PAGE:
- A severely tight labor market, which could push up the unemployment rate from its current 5% to 4.4%.
- Extreme labor shortages, especially in the service sectors.
- Rising interest rates from the Federal Reserve.
- Lower prices in the housing market.
- A short and mild recession that the U.S. could recover from in 2023.
Meanwhile, inflation remains at an all-time high. Consumers and sellers will have to wait and see what actions the Federal Reserve, governments, and other market overseers will take to normalize the economy.
How SMBs are coping with the economy
When the chamber report asked SMBs what was more important, reducing inflation or avoiding an economic downturn, 59% chose reducing inflation over avoiding an economic turndown (41%).
SMBs also revealed how they’re handling the economy in the chamber report. They’re adjusting their business practices due to inflation by:
- Raising prices (70%).
- Taking out loans (40%).
- Cutting staff (37%).
- Lowering the quality of their products or services (31%).
- Relying more on local suppliers than last year (51%).
Here are SMBs’ views on other economic-related issues in the report:
- More (42%) rated their local economy as poor than as good (31%) for the first time since Q1 2020.
- Most (61%) think the economy changes faster than it did in the past.
- 40% are “very concerned” about the effect of rising interest rates on their businesses.
- Fewer are concerned about COVID-19 this year, down from 23% in 2021 to 13%, as worries about the economy rose.
All the data points to a less-than-stellar holiday season for doing business. Still, a slow ride toward an economic recovery is possible in the upcoming months.
Will inflation mar this holiday season?
This year, inflation and escalating prices could change how consumers select and buy goods and services. Salesforce’s data collection on consumers could help you prepare for rises and falls in buying habits this season.
Inflation will likely drive down spending
Salesforce recognizes inflation as the force behind consumers’ decisions. The data it collects on consumers shows that:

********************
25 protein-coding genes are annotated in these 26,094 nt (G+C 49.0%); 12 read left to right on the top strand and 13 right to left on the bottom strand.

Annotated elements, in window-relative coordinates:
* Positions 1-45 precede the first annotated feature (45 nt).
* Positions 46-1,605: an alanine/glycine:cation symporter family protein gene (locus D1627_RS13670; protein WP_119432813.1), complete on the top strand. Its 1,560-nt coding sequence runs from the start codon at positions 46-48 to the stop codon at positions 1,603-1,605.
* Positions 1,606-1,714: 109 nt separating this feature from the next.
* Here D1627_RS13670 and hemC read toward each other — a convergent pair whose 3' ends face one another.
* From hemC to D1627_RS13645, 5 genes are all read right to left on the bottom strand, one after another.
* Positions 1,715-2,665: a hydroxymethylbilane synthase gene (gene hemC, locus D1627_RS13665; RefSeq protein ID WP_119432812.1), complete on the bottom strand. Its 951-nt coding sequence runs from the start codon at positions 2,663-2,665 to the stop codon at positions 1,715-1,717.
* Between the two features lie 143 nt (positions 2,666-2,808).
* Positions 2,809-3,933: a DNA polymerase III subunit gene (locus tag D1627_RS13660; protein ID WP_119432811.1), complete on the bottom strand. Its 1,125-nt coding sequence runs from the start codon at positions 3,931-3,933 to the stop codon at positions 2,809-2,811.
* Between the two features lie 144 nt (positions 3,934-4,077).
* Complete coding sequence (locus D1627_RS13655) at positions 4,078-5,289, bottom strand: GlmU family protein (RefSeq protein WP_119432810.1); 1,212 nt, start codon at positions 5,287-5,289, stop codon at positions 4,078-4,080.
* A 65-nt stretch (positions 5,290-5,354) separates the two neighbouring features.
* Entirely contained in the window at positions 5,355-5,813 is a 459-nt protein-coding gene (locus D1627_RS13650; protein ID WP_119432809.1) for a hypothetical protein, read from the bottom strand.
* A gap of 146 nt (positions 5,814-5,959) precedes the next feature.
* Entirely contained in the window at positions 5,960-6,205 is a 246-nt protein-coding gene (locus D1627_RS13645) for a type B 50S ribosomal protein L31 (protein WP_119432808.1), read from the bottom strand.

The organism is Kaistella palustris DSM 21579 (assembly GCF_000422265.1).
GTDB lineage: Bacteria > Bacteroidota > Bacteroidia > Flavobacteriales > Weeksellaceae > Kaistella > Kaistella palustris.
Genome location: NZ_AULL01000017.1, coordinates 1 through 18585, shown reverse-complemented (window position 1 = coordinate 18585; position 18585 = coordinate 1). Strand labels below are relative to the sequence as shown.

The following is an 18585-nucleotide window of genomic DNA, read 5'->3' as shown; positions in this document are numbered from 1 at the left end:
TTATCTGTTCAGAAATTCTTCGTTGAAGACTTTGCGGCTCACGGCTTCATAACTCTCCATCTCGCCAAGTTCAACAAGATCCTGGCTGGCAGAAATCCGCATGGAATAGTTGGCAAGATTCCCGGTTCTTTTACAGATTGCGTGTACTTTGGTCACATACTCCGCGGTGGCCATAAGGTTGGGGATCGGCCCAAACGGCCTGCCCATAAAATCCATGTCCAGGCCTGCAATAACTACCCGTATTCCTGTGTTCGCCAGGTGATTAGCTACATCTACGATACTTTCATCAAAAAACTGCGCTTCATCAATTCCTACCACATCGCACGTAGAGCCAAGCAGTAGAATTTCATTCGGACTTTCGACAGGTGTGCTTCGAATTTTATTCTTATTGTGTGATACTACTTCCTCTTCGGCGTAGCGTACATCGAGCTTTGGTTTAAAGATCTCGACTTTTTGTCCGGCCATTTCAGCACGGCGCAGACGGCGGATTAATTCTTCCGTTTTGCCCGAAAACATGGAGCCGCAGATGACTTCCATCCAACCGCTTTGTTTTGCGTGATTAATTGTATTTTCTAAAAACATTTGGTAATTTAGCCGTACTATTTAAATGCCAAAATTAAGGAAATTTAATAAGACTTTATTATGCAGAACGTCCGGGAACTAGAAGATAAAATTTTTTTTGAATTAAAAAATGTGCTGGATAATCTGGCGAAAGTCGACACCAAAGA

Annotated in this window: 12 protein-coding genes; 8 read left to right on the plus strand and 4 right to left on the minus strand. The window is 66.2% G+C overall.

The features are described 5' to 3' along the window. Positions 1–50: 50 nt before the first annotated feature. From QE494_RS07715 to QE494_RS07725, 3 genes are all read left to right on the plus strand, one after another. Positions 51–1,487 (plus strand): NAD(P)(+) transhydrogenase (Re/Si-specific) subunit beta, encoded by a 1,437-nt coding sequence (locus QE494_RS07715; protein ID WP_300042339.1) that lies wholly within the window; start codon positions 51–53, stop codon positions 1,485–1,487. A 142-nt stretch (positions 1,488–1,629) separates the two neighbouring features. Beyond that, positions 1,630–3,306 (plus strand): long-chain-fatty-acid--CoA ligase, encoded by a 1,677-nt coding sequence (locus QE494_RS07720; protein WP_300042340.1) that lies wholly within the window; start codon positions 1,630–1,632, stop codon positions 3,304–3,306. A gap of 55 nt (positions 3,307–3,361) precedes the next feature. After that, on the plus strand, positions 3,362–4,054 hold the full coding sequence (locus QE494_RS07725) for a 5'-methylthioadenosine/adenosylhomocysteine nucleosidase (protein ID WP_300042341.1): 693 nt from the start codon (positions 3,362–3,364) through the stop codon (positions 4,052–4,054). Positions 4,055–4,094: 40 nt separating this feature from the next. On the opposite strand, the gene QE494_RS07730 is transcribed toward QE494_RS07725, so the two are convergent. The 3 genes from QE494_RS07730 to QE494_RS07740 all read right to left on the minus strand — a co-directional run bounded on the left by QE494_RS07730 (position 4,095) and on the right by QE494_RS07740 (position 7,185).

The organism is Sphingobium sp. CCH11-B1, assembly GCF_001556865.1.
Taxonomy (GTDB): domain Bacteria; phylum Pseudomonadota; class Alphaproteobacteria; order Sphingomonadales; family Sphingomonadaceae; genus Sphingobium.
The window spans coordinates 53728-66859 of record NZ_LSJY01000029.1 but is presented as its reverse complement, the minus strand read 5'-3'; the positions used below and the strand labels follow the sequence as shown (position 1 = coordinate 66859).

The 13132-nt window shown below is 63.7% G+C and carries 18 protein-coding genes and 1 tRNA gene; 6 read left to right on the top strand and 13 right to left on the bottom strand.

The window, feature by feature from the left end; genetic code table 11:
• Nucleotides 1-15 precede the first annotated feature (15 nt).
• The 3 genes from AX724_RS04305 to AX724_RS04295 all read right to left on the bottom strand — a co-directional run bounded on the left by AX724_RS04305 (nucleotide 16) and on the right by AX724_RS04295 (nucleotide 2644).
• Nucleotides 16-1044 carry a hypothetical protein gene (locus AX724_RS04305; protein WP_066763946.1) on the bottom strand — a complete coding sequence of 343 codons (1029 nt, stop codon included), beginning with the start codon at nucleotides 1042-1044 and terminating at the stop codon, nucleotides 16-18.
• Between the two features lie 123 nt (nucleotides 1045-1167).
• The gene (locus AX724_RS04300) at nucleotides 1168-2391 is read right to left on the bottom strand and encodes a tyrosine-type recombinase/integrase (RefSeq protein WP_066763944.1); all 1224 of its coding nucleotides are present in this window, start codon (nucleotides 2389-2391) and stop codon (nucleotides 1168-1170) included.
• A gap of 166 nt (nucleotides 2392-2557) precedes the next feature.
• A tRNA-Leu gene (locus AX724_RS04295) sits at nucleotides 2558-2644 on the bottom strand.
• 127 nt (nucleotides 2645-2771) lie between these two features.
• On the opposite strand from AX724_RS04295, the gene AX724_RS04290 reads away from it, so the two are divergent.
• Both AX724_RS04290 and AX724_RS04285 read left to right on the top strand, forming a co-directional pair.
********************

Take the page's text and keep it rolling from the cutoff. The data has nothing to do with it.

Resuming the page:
- In Q1 2022, the average selling price (ASP) rose by 11% in the U.S.
- Next quarter, Q2 2022, the ASP increased by 7% in April and May, on top of the 17% rise in ASP for Q2 2021.
With a steady increase in prices, consumers are expected to buy fewer goods from fewer retailers.
Salesforce has more data to back up the reasons for inflation-driven unrest among buyers:
- Double-digit surges in the cost of goods from a year ago continue to push up prices.
- Costlier fulfillment and returns for goods are expected due to rising gas and diesel prices.
- Inventory surpluses (along with shortages) are leaving businesses with too many products on their balance sheets.
- Consumption is down, with 51% of consumers expected to buy fewer holiday gifts this year.
- Consumer optimism is at its lowest since 1970, which means buyers are likely to cut back on discretionary spending.
The high cost of goods won’t guarantee how buyers spend their dollars. However, it is an indicator of what SMBs may experience this season.
Early in-person shopping is expected
There’s one guarantee when it comes to holiday shopping: buyers will spend money, but where, when, and how much is speculative.
The number one change in consumer behavior this year: Shoppers will start buying earlier
Here are a few predictions on how buyers may shop this season:
- Shoppers will start buying earlier — this will be the number one change in consumer behavior this year — to avoid spiraling prices.
- With physical stores now open after being closed due to the pandemic, more buyers will do their shopping in person rather than online.
- 15% of U.S. shoppers and 7% of shoppers worldwide may not buy gifts at all this year.
- Half of the shoppers worldwide (about 2.5 billion) will switch brands to buy from a competitor at a lower price.
With these predictions in mind, SMBs can adjust their promotion and marketing strategies to accommodate buyers’ needs.
Get ready for the holiday season
These tips can help you make the holiday season more profitable despite looming high inflation:
- Don’t dismiss Amazon’s Prime days. You don’t have to be an Amazon seller or Prime member to get in on the mega-sale bonanza. Buyers shop on various platforms during Prime days for the best deals.
- Avoid knee-jerk discounting. Instead of engaging too often and too early in discount price wars, focus instead on the exclusiveness, rarity, and high quality of your goods or service. Buyers will likely hold out until they can get the best deal for their money.
- Start promotions early. Buyers are expected to start shopping early this season to snag the best prices, and you’ll want your goods or services on their gift list.
- Be prepared to offer buy-online-pickup-in-store service. Cyber Week has increased the demand for this service from early November through the end of December. So, make sure your site is ready to handle the demand.
Salesforce offers a Holiday Planning Guide for Retailers. Click here for a copy.